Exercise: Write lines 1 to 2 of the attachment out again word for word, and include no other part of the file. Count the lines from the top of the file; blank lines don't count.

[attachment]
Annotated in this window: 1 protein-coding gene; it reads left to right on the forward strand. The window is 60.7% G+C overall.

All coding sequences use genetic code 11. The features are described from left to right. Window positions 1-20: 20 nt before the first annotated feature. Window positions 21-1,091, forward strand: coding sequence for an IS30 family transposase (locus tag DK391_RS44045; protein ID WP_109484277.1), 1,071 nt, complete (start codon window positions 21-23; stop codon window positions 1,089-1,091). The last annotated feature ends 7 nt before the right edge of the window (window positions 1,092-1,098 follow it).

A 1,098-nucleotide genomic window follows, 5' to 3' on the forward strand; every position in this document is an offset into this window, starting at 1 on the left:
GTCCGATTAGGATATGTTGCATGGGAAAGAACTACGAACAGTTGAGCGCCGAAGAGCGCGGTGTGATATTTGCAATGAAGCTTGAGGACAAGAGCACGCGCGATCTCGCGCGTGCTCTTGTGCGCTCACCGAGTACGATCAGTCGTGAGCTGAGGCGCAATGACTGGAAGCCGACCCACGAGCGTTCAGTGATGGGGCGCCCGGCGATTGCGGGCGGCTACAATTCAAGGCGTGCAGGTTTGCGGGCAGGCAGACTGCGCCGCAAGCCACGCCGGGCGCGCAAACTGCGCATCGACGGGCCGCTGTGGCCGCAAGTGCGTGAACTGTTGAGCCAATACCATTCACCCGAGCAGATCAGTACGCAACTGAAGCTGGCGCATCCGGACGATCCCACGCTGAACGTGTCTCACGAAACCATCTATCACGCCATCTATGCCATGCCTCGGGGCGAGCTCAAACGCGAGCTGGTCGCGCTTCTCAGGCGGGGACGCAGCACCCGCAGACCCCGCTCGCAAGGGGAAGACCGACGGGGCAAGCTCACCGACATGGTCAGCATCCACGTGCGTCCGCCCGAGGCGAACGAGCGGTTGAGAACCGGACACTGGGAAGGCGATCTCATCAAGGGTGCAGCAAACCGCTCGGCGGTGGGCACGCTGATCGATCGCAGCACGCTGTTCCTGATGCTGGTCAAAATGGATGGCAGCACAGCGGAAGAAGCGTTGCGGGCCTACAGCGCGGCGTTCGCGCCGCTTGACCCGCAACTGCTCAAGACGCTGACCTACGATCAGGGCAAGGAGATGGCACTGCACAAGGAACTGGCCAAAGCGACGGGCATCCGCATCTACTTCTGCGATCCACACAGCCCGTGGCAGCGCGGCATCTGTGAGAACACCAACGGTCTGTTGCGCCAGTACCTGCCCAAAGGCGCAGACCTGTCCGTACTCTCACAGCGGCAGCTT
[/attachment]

Annotated in this window: 1 protein-coding gene; it reads left to right on the forward strand. The window is 60.7% G+C overall.

All coding sequences use genetic code 11. The features are described from left to right. Window positions 1-20: 20 nt before the first annotated feature. Window positions 21-1,091, forward strand: coding sequence for an IS30 family transposase (locus tag DK391_RS44045; protein ID WP_109484277.1), 1,071 nt, complete (start codon window positions 21-23; stop codon window positions 1,089-1,091). The last annotated feature ends 7 nt before the right edge of the window (window positions 1,092-1,098 follow it).